Updated: 4th January 2021
Can you see the Northern Lights in the middle of nowhere with no other tourists around? Are there ice caves off the beaten path? Will the black diamond beach be filled with people as well as ice? Is there a quiet time of the year to visit Iceland? Is the Golden Circle too touristy? How can I see the midnight sun in solitude? These are the questions that will be addressed in our How to avoid the crowds in Iceland post.
In the midst of COVID-19 and at the forefront of the vaccine being shared around the globe, this post is ready for an update. I’m updating this now mainly because despite the fact that Iceland is practically empty at the moment we know that travellers will return. We don’t expect anywhere near the same numbers as before (see below) but there will certainly be a resurgence of some sort (hopefully soon). And we’re acutely aware that the first of the travellers to Iceland will expect solitude, social distancing and avoiding crowds more than ever before. So read on to get an updated version of how to Avoid the Crowds in Iceland.
There seems to be a fallacy that Iceland was overcrowded prior to the pandemic. At Hidden Iceland we completely disagree. Even at tourism’s peak back in 2018 we believe there was a ‘right way’ to travel to Iceland and see the hidden gems.
Sure if you fly into the main city of Reykjavik in the height of the summer and follow the big bus routes to nearby sights then it will certainly feel busy. But in a country almost the size of England there were only 2.3 million visitors in 2018. 2 million in 2019. And don’t get me started on 2020, the less said the better. Compare that to the 85 million annual tourists in France or the 10 million to a much smaller Hawaii and it’s quite clear that there’s still plenty left to explore.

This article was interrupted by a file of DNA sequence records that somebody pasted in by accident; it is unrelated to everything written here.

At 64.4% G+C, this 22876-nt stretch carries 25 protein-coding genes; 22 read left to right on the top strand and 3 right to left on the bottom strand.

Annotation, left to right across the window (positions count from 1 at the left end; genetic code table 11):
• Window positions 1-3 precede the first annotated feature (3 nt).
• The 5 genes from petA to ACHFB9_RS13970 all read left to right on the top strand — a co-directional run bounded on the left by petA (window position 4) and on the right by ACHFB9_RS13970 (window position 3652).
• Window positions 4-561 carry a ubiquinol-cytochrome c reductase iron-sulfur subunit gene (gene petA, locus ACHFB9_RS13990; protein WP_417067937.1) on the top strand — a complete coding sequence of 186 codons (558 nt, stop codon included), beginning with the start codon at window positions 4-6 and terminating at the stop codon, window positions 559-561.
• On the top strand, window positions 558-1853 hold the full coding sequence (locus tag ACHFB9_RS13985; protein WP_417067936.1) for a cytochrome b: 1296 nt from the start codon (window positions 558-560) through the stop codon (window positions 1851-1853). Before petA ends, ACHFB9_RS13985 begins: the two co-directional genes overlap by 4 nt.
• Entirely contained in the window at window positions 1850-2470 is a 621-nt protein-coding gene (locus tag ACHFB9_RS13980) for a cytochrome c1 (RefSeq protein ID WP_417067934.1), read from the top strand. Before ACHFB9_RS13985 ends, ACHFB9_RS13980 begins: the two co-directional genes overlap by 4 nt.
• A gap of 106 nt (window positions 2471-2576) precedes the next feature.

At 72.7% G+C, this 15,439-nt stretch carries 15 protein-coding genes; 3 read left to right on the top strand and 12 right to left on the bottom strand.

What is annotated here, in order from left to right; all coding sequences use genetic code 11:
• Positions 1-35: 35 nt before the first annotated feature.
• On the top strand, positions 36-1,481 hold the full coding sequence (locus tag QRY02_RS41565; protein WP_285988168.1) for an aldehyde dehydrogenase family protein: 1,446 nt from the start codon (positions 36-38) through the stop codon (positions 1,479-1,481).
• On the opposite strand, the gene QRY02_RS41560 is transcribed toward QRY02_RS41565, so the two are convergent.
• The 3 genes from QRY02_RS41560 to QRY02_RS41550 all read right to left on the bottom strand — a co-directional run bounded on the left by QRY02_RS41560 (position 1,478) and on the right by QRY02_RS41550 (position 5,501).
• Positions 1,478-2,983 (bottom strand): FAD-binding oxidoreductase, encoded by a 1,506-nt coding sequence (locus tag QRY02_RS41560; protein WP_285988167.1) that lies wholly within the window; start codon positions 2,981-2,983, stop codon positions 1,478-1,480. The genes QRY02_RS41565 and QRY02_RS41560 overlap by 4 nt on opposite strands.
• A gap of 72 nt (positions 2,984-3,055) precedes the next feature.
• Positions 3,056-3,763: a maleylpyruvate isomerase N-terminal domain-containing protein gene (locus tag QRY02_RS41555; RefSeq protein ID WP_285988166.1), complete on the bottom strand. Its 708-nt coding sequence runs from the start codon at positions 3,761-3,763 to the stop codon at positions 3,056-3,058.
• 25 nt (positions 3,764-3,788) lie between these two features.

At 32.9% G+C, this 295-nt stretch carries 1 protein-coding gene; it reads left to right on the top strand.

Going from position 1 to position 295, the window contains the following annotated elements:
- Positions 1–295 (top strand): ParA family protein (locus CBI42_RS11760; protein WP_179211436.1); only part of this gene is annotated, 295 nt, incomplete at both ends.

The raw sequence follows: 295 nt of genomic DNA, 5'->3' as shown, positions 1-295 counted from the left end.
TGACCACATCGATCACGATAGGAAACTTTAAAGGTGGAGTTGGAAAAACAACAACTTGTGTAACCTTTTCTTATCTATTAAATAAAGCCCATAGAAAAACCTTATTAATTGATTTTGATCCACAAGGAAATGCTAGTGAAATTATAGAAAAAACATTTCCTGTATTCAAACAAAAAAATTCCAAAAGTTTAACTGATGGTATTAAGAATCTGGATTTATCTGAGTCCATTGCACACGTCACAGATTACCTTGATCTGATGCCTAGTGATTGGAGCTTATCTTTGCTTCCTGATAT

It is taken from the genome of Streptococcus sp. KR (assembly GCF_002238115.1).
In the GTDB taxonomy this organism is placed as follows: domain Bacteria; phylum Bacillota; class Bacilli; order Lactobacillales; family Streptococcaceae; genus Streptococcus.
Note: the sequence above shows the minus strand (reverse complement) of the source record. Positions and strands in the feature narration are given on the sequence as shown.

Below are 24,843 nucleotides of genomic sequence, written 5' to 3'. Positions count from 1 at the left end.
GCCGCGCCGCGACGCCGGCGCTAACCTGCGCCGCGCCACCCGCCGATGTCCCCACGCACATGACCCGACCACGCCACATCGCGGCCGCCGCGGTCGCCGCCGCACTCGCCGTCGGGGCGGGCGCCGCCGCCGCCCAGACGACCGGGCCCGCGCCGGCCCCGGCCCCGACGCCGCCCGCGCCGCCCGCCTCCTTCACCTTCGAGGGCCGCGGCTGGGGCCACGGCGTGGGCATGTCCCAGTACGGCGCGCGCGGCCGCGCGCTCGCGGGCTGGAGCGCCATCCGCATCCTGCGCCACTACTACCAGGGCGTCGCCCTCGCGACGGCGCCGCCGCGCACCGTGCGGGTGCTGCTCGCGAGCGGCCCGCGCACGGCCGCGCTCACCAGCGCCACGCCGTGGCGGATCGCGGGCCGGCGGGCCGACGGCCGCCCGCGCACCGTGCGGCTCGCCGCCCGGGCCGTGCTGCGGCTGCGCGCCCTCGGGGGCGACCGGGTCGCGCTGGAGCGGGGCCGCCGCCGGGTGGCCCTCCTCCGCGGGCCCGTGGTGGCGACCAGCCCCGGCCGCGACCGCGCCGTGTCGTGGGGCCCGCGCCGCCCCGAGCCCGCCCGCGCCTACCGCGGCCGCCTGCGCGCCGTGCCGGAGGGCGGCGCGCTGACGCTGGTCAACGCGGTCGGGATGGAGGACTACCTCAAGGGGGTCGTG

It would be rather silly to predict the tourist numbers for 2021, 2022 and beyond right now but I am bold enough to say that ‘mass tourism’ in all its big bus glory will be the last to return to Iceland. Iceland will return to its former glory but with a few new regulations stopping it from ever being ‘overcrowded’ again. With new regulations and the death of mass tourism will hopefully mean a far more spread out tourist market for the foreseeable future. Sounds good to me.
So, if you’re willing to travel a little further, join small groups, go off the beaten path, and be strategic with which company you travel with, you can often enjoy even the most popular sights with only a few other people around (if you’re lucky).
HOW TO AVOID THE CROWDS IN ICELAND AND STILL SEE THE MOST POPULAR SIGHTS
Step 1: Use small group travel companies
Hidden Iceland only offer private trips and small group tours with experienced guides. We never ran big bus tours before and in the ‘new world’ we won’t be starting any time soon. So when the COVID-19 regulations took place we were actually in a pretty good place to tackle the maximum group numbers since we were already there. Our small group tours have a maximum of 12 persons in spacious Mercedes Minibuses. We aim to treat our guests like friends and family so that it feels more like you are sharing a sunset over the glacier lagoon with an old friend than with some driver telling you what time to be back on the bus.